The time date stamp linking the two Usernames together was anti-Obama propaganda.


 
One of the accounts has already been suspended by Twitter, potentially due to content posted in breach of user policies or because it was identified by a bot by Twitters internal algorithms.
 
The other user account appears to be an activist account on face value.
 
The next step I took was to select the date and time that links the two original social media accounts and add any other usernames (Twitter accounts) that are associated with that particular time/date/post.


 
As can be seen in Figure 7 above there are sixteen additional social media profiles that collide with this time and date a post was made. This is an anomaly and looks very different from any other groupings in the link chart.
 
The majority of the associated accounts posted anti-Obama, pro-Trump propaganda at exactly the same time. All the accounts that are still active look to be political activist accounts supportive of Donald Trump’s administration, with profile descriptions such as “Born again patriot since we the people put a real leader in the Whitehouse.” and “Patriot thru and thru. Anti-establishment purist.”.
 
Further investigation and analysis would need to be done to determine if each of these accounts was posting in a coordinated fashion with the intent to influence public opinion in relation to US politics.
 
That part of the investigation is beyond the scope of this blog. The intent was to demonstrate a very quick way to collect and analyse large volumes of data to identify potential coordinated efforts to sway public opinion.
 
However, I will outline some of the main indicators to look for when trying to identify a bot account.
 
 
Some of the indicators to look for are:

 

• Personalised profile data – Bot accounts, particularly if it is a large number being run in coordination may have limited personal information on their profile, the “About” parts of their profile. Including no profile image.
 
• Personalised content – Be aware of profiles that never post personalised content and just re-Tweet others content, this is known as amplification. One main role of bots is to boost the signal from other users by retweeting, liking or quoting them. Further if an account was in fact a real person one would expect to see some personalised content.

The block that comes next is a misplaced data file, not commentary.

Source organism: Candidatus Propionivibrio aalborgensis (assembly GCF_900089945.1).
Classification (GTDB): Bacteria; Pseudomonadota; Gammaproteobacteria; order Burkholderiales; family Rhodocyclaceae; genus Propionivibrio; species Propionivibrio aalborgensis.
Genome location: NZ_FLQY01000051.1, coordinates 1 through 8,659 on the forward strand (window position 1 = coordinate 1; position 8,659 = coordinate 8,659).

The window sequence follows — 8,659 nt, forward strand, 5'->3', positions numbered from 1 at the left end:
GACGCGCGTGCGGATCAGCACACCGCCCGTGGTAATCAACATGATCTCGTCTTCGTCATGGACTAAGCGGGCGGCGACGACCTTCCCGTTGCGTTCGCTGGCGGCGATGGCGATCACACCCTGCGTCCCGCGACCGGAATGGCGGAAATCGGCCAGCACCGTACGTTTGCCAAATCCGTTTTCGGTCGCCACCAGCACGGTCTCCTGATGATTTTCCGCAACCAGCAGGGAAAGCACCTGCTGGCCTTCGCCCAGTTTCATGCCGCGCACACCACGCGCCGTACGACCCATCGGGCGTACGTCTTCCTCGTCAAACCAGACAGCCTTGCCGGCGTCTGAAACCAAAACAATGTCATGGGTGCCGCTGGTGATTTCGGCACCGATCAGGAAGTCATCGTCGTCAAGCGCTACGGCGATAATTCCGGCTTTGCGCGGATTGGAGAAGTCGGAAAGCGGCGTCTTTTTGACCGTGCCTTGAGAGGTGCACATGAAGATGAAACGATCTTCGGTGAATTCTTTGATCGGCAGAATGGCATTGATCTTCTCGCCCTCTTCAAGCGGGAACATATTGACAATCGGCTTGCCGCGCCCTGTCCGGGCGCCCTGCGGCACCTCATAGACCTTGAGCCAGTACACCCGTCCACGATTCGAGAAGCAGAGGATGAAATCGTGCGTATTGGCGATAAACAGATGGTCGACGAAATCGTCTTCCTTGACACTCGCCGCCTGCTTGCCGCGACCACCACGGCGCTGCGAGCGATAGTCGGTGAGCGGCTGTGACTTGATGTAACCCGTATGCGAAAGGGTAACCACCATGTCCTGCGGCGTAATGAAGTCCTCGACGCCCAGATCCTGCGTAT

• Content type – If an account just re-Tweets a variety of content such as widely different businesses and products, this could indicate a bot for hire account.
 
• Account activity – There are a number of studies and research into what bot activity looks like, this ranged from possible activity between 50 to 70 posts per day and high confidence if post count is around 170 per day.
 
• Creation dates – Look at the dates the social media profiles were created. If they were all created on or around the same date this could be an indication of bot accounts or fake accounts being run.
 
• Connections – Look at the profiles connections (other platform users), do they all look the same? For example, all have a level of anonymity, such as no profile pictures.
 
Using the technique described above in Providence will allow a user to quickly identify potential bot-nets or fraudulent social media account working in unison.
 
This coupled with the attributes of fake accounts listed in the points above will help you give further confidence as to whether linked profiles are coincidence or in fact something more nefarious.

 
 
About WorldStack
WorldStack is a private intelligence company based in Canberra that specialises in open source intelligence. Our combination of expertise in open source intelligence tools, techniques and procedures, access to skilled intelligence analysts and in house developed intelligence platform, Providence, is unique in the market.
 
About the author
Eric Flis is a founder and COO of WorldStack. He is an SME in open source intelligence and cyber security consultant with government, private sector and international experience.